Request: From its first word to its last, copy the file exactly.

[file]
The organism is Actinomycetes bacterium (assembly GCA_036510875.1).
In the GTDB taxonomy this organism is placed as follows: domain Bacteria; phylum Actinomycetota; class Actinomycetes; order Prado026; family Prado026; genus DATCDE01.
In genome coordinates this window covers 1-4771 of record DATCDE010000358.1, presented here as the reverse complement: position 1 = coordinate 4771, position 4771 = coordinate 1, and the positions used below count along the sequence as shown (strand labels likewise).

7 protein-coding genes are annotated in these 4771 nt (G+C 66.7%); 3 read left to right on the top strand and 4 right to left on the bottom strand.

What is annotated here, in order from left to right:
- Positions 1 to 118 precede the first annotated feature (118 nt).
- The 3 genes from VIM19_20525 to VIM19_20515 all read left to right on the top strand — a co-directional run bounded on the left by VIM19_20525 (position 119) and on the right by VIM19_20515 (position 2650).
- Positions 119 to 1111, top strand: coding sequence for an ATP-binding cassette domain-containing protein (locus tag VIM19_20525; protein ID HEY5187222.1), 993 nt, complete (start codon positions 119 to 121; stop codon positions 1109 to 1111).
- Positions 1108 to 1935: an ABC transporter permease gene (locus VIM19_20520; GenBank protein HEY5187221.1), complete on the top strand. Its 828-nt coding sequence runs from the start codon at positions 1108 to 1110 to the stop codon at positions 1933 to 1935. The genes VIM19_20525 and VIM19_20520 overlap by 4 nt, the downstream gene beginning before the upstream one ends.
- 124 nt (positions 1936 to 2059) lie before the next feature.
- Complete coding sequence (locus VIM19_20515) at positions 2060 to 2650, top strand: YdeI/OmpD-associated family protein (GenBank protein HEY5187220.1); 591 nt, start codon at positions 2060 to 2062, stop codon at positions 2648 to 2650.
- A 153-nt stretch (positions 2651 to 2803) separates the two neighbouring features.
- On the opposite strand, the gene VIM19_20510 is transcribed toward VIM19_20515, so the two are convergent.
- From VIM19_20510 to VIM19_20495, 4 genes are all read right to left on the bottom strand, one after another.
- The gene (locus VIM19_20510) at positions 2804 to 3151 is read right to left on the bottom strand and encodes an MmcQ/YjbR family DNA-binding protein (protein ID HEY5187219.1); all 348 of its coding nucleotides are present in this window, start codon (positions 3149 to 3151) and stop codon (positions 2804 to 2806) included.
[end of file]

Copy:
The organism is Actinomycetes bacterium (assembly GCA_036510875.1).
In the GTDB taxonomy this organism is placed as follows: domain Bacteria; phylum Actinomycetota; class Actinomycetes; order Prado026; family Prado026; genus DATCDE01.
In genome coordinates this window covers 1-4771 of record DATCDE010000358.1, presented here as the reverse complement: position 1 = coordinate 4771, position 4771 = coordinate 1, and the positions used below count along the sequence as shown (strand labels likewise).

7 protein-coding genes are annotated in these 4771 nt (G+C 66.7%); 3 read left to right on the top strand and 4 right to left on the bottom strand.

What is annotated here, in order from left to right:
- Positions 1 to 118 precede the first annotated feature (118 nt).
- The 3 genes from VIM19_20525 to VIM19_20515 all read left to right on the top strand — a co-directional run bounded on the left by VIM19_20525 (position 119) and on the right by VIM19_20515 (position 2650).
- Positions 119 to 1111, top strand: coding sequence for an ATP-binding cassette domain-containing protein (locus tag VIM19_20525; protein ID HEY5187222.1), 993 nt, complete (start codon positions 119 to 121; stop codon positions 1109 to 1111).
- Positions 1108 to 1935: an ABC transporter permease gene (locus VIM19_20520; GenBank protein HEY5187221.1), complete on the top strand. Its 828-nt coding sequence runs from the start codon at positions 1108 to 1110 to the stop codon at positions 1933 to 1935. The genes VIM19_20525 and VIM19_20520 overlap by 4 nt, the downstream gene beginning before the upstream one ends.
- 124 nt (positions 1936 to 2059) lie before the next feature.
- Complete coding sequence (locus VIM19_20515) at positions 2060 to 2650, top strand: YdeI/OmpD-associated family protein (GenBank protein HEY5187220.1); 591 nt, start codon at positions 2060 to 2062, stop codon at positions 2648 to 2650.
- A 153-nt stretch (positions 2651 to 2803) separates the two neighbouring features.
- On the opposite strand, the gene VIM19_20510 is transcribed toward VIM19_20515, so the two are convergent.
- From VIM19_20510 to VIM19_20495, 4 genes are all read right to left on the bottom strand, one after another.
- The gene (locus VIM19_20510) at positions 2804 to 3151 is read right to left on the bottom strand and encodes an MmcQ/YjbR family DNA-binding protein (protein ID HEY5187219.1); all 348 of its coding nucleotides are present in this window, start codon (positions 3149 to 3151) and stop codon (positions 2804 to 2806) included.